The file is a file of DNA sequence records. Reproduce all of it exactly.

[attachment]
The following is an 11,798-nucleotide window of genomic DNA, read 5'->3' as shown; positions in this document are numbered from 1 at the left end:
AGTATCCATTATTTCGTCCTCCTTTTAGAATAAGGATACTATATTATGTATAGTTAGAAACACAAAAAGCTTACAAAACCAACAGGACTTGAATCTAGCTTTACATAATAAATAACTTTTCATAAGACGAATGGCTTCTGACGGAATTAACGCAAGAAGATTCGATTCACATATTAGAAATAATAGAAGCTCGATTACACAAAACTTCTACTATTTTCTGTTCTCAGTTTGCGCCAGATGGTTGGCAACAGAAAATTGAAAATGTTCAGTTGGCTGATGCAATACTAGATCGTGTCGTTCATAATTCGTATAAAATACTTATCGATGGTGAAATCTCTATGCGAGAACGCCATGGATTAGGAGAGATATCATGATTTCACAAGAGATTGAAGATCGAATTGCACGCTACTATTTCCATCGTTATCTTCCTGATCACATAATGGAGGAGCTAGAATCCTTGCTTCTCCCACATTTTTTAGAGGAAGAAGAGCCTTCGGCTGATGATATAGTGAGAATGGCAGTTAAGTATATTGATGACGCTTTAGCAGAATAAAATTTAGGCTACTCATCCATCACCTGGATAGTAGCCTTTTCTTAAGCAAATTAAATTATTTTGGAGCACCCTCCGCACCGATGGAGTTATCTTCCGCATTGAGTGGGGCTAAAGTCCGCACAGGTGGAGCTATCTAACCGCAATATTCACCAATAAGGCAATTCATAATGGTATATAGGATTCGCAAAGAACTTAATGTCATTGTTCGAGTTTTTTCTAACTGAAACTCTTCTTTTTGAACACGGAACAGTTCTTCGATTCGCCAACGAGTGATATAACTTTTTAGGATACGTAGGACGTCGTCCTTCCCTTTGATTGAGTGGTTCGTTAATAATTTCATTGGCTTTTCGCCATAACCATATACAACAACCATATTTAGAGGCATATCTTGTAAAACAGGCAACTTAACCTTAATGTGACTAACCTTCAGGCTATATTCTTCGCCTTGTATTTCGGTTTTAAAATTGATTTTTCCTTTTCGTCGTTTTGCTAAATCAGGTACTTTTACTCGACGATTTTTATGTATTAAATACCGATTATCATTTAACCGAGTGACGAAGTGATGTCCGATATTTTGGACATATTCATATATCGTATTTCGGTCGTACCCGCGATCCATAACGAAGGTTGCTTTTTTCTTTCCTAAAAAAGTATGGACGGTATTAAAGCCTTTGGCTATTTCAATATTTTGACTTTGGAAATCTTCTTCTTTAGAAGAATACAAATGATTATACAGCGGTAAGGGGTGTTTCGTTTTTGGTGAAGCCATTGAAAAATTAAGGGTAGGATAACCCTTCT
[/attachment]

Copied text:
The following is an 11,798-nucleotide window of genomic DNA, read 5'->3' as shown; positions in this document are numbered from 1 at the left end:
AGTATCCATTATTTCGTCCTCCTTTTAGAATAAGGATACTATATTATGTATAGTTAGAAACACAAAAAGCTTACAAAACCAACAGGACTTGAATCTAGCTTTACATAATAAATAACTTTTCATAAGACGAATGGCTTCTGACGGAATTAACGCAAGAAGATTCGATTCACATATTAGAAATAATAGAAGCTCGATTACACAAAACTTCTACTATTTTCTGTTCTCAGTTTGCGCCAGATGGTTGGCAACAGAAAATTGAAAATGTTCAGTTGGCTGATGCAATACTAGATCGTGTCGTTCATAATTCGTATAAAATACTTATCGATGGTGAAATCTCTATGCGAGAACGCCATGGATTAGGAGAGATATCATGATTTCACAAGAGATTGAAGATCGAATTGCACGCTACTATTTCCATCGTTATCTTCCTGATCACATAATGGAGGAGCTAGAATCCTTGCTTCTCCCACATTTTTTAGAGGAAGAAGAGCCTTCGGCTGATGATATAGTGAGAATGGCAGTTAAGTATATTGATGACGCTTTAGCAGAATAAAATTTAGGCTACTCATCCATCACCTGGATAGTAGCCTTTTCTTAAGCAAATTAAATTATTTTGGAGCACCCTCCGCACCGATGGAGTTATCTTCCGCATTGAGTGGGGCTAAAGTCCGCACAGGTGGAGCTATCTAACCGCAATATTCACCAATAAGGCAATTCATAATGGTATATAGGATTCGCAAAGAACTTAATGTCATTGTTCGAGTTTTTTCTAACTGAAACTCTTCTTTTTGAACACGGAACAGTTCTTCGATTCGCCAACGAGTGATATAACTTTTTAGGATACGTAGGACGTCGTCCTTCCCTTTGATTGAGTGGTTCGTTAATAATTTCATTGGCTTTTCGCCATAACCATATACAACAACCATATTTAGAGGCATATCTTGTAAAACAGGCAACTTAACCTTAATGTGACTAACCTTCAGGCTATATTCTTCGCCTTGTATTTCGGTTTTAAAATTGATTTTTCCTTTTCGTCGTTTTGCTAAATCAGGTACTTTTACTCGACGATTTTTATGTATTAAATACCGATTATCATTTAACCGAGTGACGAAGTGATGTCCGATATTTTGGACATATTCATATATCGTATTTCGGTCGTACCCGCGATCCATAACGAAGGTTGCTTTTTTCTTTCCTAAAAAAGTATGGACGGTATTAAAGCCTTTGGCTATTTCAATATTTTGACTTTGGAAATCTTCTTCTTTAGAAGAATACAAATGATTATACAGCGGTAAGGGGTGTTTCGTTTTTGGTGAAGCCATTGAAAAATTAAGGGTAGGATAACCCTTCT